— There Is a Wide Gap Between Crude Early Models and Today’s Perfected Machines
R.O. Vandercook, Printing Equipment Engineer, June 1934
HERE are some facts that may possibly be of interest in regard to the development of the Modern Composing Room Press. I did not start out to build a proof press; having operated presses, I thought that much time could be eliminated in makeready and adjustments if proper attention were given to the fundamental construction of the printing press. The most important elements of the printing press are the impression members. I thought that it would be possible to build a press rigid and accurate enough to eliminate the correction by makeready of the errors in the press. The rigid bed principle seemed to offer the best way out. My first experimental machine was what I called the Rocker Series Press. The idea of this machine was to have a segment of the cylinder rock over a horizontal bed, said segment to be so constructed as to have no deflection from the printing line because of various degrees of printing pressure; therefore, I built a model on this general principle. The results in actual impression far exceeded my expectations. I showed the model to one of the larger printers in Chicago whom I had known since I was a boy. He said, “Bob, that is a bully idea for a proof press and there is not a good proof press built,” and he forthwith gave men an order to build for him the first of the Rocker Series Presses.
I then took up the proposition of automatic inking. It has always been maintained that unlocked type, from which most proofs are pulled, could not be inked automatically. I found by experimenting that it was possible to ink automatically a single unsupported letter without disturbing it.
Next came the proposition of grippers and feed. Because of the shorter distance of travel, I thought it advisable to use the under feed. The ordinary grippers would be very dangerous to use on this type of machines, especially by those who are not trained in handling presses; therefore, I found a way to make what I called “safety grippers” which made it impossible for careless workmen to nip the galley or form if the form were placed carelessly on the bed of the press. As compositors are not familiar with the set of inking rollers and considerable time would be required to take ink rollers on and off the press for washing and adjustment, a plan was worked out so that the rollers would never have to be removed from the press for washing, adjustment or storage. A single motion would trip the rollers and remove the weight of the vibrator and distributors from the composition rollers so when the press was standing idle the printing rollers would not be damaged by contact with metal.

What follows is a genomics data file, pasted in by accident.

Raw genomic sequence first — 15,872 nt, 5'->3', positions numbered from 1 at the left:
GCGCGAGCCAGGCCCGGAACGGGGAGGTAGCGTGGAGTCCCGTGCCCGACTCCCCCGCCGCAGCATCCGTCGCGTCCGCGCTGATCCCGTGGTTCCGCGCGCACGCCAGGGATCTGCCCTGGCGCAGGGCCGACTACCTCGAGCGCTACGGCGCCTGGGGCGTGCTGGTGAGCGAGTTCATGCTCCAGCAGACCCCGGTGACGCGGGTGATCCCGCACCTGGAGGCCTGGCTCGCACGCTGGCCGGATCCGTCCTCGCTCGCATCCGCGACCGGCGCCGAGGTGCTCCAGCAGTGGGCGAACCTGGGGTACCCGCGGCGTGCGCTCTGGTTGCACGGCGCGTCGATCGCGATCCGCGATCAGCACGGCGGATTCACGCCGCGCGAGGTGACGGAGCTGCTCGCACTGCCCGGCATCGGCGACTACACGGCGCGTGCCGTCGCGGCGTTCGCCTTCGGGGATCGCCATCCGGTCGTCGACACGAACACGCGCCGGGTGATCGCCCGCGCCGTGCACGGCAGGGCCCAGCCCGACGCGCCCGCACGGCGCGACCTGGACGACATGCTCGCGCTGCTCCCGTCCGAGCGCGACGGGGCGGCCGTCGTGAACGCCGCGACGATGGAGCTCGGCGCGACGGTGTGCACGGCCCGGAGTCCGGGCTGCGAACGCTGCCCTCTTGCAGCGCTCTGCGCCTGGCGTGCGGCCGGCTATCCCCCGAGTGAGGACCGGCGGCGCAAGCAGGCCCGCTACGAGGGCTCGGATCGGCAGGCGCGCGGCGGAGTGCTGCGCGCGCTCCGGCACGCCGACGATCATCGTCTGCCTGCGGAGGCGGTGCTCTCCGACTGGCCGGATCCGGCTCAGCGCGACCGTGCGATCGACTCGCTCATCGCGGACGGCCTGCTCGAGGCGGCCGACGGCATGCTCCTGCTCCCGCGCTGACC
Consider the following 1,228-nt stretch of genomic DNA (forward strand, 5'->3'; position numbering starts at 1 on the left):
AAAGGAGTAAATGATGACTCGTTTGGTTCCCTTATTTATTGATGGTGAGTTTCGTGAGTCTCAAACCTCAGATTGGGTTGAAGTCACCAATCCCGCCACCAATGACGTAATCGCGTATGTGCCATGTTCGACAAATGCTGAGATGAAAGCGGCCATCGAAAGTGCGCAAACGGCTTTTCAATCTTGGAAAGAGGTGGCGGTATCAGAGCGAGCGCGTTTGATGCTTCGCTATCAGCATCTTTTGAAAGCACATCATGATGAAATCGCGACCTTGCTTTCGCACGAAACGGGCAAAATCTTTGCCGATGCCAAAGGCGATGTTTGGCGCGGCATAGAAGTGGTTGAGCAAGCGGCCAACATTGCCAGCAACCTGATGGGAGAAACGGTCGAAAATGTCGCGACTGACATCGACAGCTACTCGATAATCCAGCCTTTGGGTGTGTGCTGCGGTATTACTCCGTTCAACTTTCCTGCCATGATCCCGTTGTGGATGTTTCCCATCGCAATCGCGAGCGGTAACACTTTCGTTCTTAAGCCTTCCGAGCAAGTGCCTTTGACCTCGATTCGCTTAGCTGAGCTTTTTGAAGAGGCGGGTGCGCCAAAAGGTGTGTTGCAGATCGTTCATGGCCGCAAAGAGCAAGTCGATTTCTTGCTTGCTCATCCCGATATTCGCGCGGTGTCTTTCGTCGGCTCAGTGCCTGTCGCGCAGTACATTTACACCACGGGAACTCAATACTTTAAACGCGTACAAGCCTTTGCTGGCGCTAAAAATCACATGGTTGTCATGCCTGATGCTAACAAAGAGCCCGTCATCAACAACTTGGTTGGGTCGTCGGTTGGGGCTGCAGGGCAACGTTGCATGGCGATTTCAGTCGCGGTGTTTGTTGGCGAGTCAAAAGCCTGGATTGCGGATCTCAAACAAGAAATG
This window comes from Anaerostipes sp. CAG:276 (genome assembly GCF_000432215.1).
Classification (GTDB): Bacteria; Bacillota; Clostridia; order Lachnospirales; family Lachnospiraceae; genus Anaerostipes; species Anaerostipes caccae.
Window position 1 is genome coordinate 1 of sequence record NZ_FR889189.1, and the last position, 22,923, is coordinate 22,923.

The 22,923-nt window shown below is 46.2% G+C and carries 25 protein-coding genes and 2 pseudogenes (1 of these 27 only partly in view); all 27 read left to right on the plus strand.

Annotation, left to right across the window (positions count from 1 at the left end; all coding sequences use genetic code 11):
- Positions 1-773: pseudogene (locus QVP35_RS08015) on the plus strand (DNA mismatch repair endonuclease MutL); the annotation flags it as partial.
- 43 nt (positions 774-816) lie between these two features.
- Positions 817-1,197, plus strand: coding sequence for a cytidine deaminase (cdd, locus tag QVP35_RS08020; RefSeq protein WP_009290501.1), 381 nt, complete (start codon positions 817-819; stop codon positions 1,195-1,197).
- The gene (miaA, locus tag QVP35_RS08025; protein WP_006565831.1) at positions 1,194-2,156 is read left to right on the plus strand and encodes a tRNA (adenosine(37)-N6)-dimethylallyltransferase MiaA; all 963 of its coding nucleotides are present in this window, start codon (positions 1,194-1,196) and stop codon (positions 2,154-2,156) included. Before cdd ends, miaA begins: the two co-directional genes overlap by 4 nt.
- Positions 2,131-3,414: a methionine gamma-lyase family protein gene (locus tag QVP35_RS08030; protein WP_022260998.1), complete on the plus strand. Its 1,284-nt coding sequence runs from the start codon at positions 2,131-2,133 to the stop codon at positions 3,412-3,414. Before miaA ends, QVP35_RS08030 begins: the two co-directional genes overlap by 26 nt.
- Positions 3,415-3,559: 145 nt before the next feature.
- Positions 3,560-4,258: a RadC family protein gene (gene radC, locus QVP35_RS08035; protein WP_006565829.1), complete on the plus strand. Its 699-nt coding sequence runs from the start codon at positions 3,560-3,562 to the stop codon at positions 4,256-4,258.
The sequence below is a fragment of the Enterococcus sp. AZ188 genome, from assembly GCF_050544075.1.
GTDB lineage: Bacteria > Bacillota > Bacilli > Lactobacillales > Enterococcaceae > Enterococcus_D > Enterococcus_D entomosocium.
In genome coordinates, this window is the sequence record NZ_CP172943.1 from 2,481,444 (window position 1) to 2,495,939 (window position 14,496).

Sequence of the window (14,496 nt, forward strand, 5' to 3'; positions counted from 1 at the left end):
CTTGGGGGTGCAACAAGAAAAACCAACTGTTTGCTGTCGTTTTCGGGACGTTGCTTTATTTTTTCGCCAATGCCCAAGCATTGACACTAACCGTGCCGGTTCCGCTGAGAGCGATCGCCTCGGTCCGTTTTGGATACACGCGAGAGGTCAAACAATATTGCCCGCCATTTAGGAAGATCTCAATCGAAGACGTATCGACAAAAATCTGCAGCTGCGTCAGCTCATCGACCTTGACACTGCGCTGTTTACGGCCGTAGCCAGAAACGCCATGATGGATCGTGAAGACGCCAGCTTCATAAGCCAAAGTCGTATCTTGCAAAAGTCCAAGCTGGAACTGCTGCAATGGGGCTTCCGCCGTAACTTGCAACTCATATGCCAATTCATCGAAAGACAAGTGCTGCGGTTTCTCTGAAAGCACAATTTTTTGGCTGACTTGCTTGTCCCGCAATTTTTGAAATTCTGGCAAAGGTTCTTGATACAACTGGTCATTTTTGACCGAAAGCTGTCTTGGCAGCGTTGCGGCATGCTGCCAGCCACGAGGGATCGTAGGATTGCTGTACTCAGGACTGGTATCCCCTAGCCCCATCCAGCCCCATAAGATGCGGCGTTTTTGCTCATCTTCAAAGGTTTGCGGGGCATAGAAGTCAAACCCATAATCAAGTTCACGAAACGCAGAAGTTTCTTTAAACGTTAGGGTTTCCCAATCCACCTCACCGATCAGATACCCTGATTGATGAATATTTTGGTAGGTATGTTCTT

My first automatic inking presses used angle rollers to dis- tribute the ink on the inking plate. It was evident that it would be very desirable to get the ink distribution without the use of composition rollers for auxiliary rollers on the ink plate. I, therefore, put in parallel riders of small diameter in addition to the vibrator to ride on top of the inking rollers. I found by this method I could eliminate the distribution rollers on the ink plate. I also found that it was not advisable to put the ink fountain on composing room presses because the compositors were not familiar with its use and it would cause much more trouble than it would be of assistance.
All our machines have been built on the rigid bed principle because it is very evident that moving light weights instead of heavy weights make it easier for hand operation and greater rigidity and accuracy can be obtained in the rigid bed construction than with the heavy bed that moved over rollers which were always subjected to wear. Under the rigid bed principle, the weight of the cylinder relieves the impression strain, while with the movable bed principle, the weight of the cylinder caused additional wear to the moving bed supports.